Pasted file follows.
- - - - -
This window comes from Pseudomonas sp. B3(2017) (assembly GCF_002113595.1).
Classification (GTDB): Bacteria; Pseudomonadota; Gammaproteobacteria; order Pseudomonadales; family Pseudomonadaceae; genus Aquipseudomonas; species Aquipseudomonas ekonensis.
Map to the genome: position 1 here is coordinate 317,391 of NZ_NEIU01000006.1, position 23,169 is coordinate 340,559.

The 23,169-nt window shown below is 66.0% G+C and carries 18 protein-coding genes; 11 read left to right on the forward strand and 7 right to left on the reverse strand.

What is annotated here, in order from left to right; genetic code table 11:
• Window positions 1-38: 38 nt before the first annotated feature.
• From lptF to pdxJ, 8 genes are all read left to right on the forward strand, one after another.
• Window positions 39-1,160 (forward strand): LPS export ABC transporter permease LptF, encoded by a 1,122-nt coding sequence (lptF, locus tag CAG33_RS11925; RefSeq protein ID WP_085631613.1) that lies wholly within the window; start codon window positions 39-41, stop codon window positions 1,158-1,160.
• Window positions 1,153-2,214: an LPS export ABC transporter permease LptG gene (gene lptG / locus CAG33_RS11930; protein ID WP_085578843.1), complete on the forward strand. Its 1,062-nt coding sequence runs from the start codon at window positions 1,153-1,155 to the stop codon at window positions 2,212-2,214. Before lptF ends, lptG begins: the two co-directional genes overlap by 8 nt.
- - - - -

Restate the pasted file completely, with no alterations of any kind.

This window comes from Pseudomonas sp. B3(2017) (assembly GCF_002113595.1).
Classification (GTDB): Bacteria; Pseudomonadota; Gammaproteobacteria; order Pseudomonadales; family Pseudomonadaceae; genus Aquipseudomonas; species Aquipseudomonas ekonensis.
Map to the genome: position 1 here is coordinate 317,391 of NZ_NEIU01000006.1, position 23,169 is coordinate 340,559.

The 23,169-nt window shown below is 66.0% G+C and carries 18 protein-coding genes; 11 read left to right on the forward strand and 7 right to left on the reverse strand.

What is annotated here, in order from left to right; genetic code table 11:
• Window positions 1-38: 38 nt before the first annotated feature.
• From lptF to pdxJ, 8 genes are all read left to right on the forward strand, one after another.
• Window positions 39-1,160 (forward strand): LPS export ABC transporter permease LptF, encoded by a 1,122-nt coding sequence (lptF, locus tag CAG33_RS11925; RefSeq protein ID WP_085631613.1) that lies wholly within the window; start codon window positions 39-41, stop codon window positions 1,158-1,160.
• Window positions 1,153-2,214: an LPS export ABC transporter permease LptG gene (gene lptG / locus CAG33_RS11930; protein ID WP_085578843.1), complete on the forward strand. Its 1,062-nt coding sequence runs from the start codon at window positions 1,153-1,155 to the stop codon at window positions 2,212-2,214. Before lptF ends, lptG begins: the two co-directional genes overlap by 8 nt.